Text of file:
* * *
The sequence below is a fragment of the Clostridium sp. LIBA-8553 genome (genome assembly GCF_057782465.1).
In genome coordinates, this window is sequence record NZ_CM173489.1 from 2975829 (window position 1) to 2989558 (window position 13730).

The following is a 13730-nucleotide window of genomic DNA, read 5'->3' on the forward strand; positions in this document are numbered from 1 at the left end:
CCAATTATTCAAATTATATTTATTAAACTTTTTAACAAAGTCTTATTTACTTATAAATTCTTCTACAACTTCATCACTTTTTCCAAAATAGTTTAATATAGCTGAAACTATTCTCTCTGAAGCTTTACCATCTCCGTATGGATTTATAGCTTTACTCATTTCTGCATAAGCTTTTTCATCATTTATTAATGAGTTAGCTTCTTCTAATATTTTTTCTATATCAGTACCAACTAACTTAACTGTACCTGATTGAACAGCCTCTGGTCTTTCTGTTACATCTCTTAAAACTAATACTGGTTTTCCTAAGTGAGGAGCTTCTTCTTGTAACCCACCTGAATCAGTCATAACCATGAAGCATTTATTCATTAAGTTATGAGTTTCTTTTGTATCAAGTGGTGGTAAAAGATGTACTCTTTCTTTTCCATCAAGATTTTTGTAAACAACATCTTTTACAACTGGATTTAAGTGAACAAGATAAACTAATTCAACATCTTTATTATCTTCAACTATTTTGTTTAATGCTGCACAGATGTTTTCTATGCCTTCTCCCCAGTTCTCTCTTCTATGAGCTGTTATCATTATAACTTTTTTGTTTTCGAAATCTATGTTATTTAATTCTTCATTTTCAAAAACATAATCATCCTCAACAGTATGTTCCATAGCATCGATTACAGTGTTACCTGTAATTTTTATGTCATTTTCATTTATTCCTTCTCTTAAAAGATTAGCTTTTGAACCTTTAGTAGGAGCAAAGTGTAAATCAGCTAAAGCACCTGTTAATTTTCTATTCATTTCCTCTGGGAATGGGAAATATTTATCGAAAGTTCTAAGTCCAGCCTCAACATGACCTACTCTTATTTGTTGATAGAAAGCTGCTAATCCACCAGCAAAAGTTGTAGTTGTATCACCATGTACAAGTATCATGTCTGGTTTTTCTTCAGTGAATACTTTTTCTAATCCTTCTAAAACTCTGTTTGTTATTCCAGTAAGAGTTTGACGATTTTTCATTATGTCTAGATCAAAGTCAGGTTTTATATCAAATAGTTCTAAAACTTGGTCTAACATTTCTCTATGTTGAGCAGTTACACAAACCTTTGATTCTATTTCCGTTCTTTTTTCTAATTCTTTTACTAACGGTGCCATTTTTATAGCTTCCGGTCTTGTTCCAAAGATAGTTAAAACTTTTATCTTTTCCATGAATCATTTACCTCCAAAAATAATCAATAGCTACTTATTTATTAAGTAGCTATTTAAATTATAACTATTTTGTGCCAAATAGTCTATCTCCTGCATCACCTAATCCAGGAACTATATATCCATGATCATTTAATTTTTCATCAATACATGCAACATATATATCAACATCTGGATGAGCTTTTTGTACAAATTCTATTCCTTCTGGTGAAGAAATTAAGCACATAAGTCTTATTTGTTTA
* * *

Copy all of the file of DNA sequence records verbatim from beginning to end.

The sequence below is a fragment of the Clostridium sp. LIBA-8553 genome (genome assembly GCF_057782465.1).
In genome coordinates, this window is sequence record NZ_CM173489.1 from 2975829 (window position 1) to 2989558 (window position 13730).

The following is a 13730-nucleotide window of genomic DNA, read 5'->3' on the forward strand; positions in this document are numbered from 1 at the left end:
CCAATTATTCAAATTATATTTATTAAACTTTTTAACAAAGTCTTATTTACTTATAAATTCTTCTACAACTTCATCACTTTTTCCAAAATAGTTTAATATAGCTGAAACTATTCTCTCTGAAGCTTTACCATCTCCGTATGGATTTATAGCTTTACTCATTTCTGCATAAGCTTTTTCATCATTTATTAATGAGTTAGCTTCTTCTAATATTTTTTCTATATCAGTACCAACTAACTTAACTGTACCTGATTGAACAGCCTCTGGTCTTTCTGTTACATCTCTTAAAACTAATACTGGTTTTCCTAAGTGAGGAGCTTCTTCTTGTAACCCACCTGAATCAGTCATAACCATGAAGCATTTATTCATTAAGTTATGAGTTTCTTTTGTATCAAGTGGTGGTAAAAGATGTACTCTTTCTTTTCCATCAAGATTTTTGTAAACAACATCTTTTACAACTGGATTTAAGTGAACAAGATAAACTAATTCAACATCTTTATTATCTTCAACTATTTTGTTTAATGCTGCACAGATGTTTTCTATGCCTTCTCCCCAGTTCTCTCTTCTATGAGCTGTTATCATTATAACTTTTTTGTTTTCGAAATCTATGTTATTTAATTCTTCATTTTCAAAAACATAATCATCCTCAACAGTATGTTCCATAGCATCGATTACAGTGTTACCTGTAATTTTTATGTCATTTTCATTTATTCCTTCTCTTAAAAGATTAGCTTTTGAACCTTTAGTAGGAGCAAAGTGTAAATCAGCTAAAGCACCTGTTAATTTTCTATTCATTTCCTCTGGGAATGGGAAATATTTATCGAAAGTTCTAAGTCCAGCCTCAACATGACCTACTCTTATTTGTTGATAGAAAGCTGCTAATCCACCAGCAAAAGTTGTAGTTGTATCACCATGTACAAGTATCATGTCTGGTTTTTCTTCAGTGAATACTTTTTCTAATCCTTCTAAAACTCTGTTTGTTATTCCAGTAAGAGTTTGACGATTTTTCATTATGTCTAGATCAAAGTCAGGTTTTATATCAAATAGTTCTAAAACTTGGTCTAACATTTCTCTATGTTGAGCAGTTACACAAACCTTTGATTCTATTTCCGTTCTTTTTTCTAATTCTTTTACTAACGGTGCCATTTTTATAGCTTCCGGTCTTGTTCCAAAGATAGTTAAAACTTTTATCTTTTCCATGAATCATTTACCTCCAAAAATAATCAATAGCTACTTATTTATTAAGTAGCTATTTAAATTATAACTATTTTGTGCCAAATAGTCTATCTCCTGCATCACCTAATCCAGGAACTATATATCCATGATCATTTAATTTTTCATCAATACATGCAACATATATATCAACATCTGGATGAGCTTTTTGTACAAATTCTATTCCTTCTGGTGAAGAAATTAAGCACATAAGTCTTATTTGTTTA